How Presidential Elections Affect the Markets

It’s an election year in the United States, and the 2016 presidential race has already offered up a number of surprises.

But the important question is, what might it mean for the markets, and as a result, your investment portfolio?

Looking to history, there appears to be evidence that the markets respond better to election processes whose outcomes are predictable, and, of course, that’s not the case in 2016.

First, the current president isn’t running for reelection, and departing presidents can create a void that financial markets find worrisome.

Having crunched the numbers, Merrill Lynch Global Research found that the S&P 500 Index declines by an average of 2.8% in presidential election years in which a sitting president is not seeking reelection.

Compare that to years in which the sitting president is seeking reelection: according to Merrill Lynch, the S&P 500 Index averages returns of 12.6% in those years, compared to the average annual return in nonelection years of 7.5%.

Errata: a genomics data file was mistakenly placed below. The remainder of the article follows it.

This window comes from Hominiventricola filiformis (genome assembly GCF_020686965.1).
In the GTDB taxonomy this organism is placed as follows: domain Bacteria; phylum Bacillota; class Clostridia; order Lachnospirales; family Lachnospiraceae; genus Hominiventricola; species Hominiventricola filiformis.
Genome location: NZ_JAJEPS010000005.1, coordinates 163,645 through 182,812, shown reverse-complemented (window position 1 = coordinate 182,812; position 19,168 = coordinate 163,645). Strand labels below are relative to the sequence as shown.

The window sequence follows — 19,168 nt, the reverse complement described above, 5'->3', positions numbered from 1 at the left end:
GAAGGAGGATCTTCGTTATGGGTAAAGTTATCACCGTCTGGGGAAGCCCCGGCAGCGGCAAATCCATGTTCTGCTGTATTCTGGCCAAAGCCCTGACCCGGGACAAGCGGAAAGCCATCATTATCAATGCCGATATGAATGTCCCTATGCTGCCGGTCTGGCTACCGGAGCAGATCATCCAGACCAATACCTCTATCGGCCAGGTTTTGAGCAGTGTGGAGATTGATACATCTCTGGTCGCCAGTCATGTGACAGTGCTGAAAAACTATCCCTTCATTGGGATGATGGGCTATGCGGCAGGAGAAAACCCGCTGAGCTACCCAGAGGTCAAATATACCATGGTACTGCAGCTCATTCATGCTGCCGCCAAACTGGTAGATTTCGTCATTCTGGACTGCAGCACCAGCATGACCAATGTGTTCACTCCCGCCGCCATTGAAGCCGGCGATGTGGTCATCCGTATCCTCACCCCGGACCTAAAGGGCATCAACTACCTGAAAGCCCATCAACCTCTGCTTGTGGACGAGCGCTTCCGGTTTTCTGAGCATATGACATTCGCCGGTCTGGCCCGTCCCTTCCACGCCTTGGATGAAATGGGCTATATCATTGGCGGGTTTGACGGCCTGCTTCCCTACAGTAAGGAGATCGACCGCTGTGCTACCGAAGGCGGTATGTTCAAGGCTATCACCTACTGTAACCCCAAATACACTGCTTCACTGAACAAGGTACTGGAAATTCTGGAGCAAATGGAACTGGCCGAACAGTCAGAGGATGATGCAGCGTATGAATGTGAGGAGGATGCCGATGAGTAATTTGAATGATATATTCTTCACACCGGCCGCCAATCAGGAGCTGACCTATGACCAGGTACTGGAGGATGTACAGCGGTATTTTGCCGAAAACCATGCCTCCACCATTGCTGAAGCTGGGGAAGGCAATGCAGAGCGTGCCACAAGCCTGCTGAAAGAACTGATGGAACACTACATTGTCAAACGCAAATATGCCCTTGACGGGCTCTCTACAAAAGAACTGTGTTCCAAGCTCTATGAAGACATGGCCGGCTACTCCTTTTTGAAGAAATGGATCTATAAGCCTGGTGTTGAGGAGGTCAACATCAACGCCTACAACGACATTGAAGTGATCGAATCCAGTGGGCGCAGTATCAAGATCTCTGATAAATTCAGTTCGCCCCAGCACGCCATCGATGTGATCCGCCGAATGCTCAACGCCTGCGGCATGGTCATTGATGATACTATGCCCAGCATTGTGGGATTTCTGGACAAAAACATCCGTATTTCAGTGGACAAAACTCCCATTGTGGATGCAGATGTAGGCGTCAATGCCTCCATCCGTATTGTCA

Second, in 2016, additional uncertainty in the form of intense geopolitical worries and a historically wide primary race must be factored in.

The inevitable conclusion: markets could be in for a bumpy ride all the way through to the November 2016 election. But there’s light at the end of the tunnel in the form of a so-called relief rally. According to Merrill Lynch, the first year of a new presidential term sees the markets rise by an average of 6%.

It’s also important to remember that statistics based on previous elections can’t predict with certainty what will happen in 2016, so for investors, the best way to prepare for possible market volatility in 2016 is to take a long-term perspective: work with your advisor to develop a portfolio that is focused on your individual financial goal(s).

While there may be market ups and downs this year, staying the course is almost always your best option.